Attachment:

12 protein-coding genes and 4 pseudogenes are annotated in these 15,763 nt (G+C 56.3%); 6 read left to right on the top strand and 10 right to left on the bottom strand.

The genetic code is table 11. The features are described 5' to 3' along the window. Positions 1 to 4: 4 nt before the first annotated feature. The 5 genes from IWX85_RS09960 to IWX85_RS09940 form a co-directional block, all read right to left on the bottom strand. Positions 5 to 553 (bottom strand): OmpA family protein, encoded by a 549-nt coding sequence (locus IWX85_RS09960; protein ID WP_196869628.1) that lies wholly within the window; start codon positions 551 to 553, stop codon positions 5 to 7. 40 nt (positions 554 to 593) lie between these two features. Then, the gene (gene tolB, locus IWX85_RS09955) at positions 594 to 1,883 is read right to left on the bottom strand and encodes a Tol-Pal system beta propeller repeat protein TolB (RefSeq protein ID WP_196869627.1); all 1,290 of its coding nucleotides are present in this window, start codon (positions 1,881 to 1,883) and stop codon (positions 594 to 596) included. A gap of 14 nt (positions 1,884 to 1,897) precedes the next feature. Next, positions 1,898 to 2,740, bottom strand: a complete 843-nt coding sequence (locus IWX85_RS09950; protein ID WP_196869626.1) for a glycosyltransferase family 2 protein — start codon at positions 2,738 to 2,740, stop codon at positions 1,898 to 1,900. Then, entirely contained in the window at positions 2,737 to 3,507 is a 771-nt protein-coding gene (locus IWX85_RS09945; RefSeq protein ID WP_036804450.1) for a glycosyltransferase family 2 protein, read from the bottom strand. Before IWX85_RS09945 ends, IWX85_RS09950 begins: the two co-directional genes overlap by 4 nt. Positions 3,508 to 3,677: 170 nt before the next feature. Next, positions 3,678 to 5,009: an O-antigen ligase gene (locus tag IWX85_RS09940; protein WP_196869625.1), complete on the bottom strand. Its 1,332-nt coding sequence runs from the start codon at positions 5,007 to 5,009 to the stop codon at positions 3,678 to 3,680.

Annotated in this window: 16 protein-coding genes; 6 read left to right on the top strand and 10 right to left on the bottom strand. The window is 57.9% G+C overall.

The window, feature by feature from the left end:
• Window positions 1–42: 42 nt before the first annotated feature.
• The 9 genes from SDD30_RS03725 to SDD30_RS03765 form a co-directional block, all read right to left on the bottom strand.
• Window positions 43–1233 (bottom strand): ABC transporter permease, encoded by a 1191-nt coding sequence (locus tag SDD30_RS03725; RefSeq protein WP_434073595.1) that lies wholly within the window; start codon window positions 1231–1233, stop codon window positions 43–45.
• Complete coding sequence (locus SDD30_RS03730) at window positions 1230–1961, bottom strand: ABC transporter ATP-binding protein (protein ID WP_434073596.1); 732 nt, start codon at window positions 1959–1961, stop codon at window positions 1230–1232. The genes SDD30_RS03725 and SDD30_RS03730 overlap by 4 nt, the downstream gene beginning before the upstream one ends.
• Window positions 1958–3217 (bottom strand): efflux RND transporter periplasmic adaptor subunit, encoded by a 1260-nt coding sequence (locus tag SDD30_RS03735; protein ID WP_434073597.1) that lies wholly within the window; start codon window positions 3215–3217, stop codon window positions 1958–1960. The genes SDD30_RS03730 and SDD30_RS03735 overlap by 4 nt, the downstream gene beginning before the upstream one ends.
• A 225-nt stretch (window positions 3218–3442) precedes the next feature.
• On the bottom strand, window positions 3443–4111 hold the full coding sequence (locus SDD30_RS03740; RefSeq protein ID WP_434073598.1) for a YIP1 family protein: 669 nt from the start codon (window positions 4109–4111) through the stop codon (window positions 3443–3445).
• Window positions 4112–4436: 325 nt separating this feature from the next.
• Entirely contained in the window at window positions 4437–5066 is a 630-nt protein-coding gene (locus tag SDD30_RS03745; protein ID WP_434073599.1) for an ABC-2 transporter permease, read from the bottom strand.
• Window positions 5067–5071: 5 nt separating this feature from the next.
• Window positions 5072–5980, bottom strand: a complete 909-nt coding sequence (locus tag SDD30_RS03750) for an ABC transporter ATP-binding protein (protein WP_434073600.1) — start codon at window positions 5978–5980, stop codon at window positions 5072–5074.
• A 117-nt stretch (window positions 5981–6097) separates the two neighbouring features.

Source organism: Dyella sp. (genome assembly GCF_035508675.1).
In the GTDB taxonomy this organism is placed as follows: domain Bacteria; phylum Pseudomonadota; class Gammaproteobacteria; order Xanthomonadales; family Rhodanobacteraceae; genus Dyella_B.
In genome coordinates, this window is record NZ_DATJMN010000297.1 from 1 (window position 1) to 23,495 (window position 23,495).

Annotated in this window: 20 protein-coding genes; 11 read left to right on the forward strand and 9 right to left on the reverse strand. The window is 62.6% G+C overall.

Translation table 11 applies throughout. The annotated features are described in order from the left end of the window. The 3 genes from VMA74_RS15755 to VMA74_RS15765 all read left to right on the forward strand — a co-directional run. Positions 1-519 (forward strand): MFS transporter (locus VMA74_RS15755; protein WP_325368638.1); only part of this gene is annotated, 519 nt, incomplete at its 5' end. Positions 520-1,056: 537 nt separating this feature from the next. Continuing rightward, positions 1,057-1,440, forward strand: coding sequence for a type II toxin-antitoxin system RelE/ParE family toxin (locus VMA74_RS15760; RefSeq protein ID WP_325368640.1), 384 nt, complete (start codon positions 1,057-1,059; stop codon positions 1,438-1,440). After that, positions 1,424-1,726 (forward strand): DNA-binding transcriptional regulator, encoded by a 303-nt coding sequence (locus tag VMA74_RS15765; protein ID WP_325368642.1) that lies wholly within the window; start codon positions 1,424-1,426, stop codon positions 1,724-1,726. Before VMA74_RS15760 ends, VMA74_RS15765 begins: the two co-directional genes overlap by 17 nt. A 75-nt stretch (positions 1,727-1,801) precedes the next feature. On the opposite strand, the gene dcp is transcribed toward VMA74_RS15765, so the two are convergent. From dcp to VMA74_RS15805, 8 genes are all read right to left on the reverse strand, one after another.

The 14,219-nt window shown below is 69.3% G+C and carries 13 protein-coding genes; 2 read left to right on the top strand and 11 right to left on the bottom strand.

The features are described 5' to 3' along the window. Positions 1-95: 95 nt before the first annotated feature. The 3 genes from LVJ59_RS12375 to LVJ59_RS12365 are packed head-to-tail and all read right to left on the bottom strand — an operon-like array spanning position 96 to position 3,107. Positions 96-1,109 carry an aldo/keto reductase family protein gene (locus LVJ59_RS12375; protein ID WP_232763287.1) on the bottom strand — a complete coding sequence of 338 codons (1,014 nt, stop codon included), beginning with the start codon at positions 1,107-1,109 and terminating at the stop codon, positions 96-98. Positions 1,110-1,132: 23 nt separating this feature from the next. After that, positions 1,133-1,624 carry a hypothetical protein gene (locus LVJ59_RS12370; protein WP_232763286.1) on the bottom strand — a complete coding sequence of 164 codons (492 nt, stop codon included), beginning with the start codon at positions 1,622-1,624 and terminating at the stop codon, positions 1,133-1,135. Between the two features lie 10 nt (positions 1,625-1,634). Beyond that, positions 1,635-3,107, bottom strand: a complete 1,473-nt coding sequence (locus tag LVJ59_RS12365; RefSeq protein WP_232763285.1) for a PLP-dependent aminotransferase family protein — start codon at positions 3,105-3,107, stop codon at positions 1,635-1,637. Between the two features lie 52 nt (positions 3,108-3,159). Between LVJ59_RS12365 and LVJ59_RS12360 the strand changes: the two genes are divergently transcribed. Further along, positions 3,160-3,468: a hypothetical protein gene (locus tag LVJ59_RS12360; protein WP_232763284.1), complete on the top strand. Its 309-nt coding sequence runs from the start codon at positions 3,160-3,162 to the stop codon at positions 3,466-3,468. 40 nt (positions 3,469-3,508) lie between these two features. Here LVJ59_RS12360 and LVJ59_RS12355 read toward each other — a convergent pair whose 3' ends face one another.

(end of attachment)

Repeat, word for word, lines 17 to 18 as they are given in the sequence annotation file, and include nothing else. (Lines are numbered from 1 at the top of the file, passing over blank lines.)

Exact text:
Source organism: Dyella sp. (genome assembly GCF_035508675.1).
In the GTDB taxonomy this organism is placed as follows: domain Bacteria; phylum Pseudomonadota; class Gammaproteobacteria; order Xanthomonadales; family Rhodanobacteraceae; genus Dyella_B.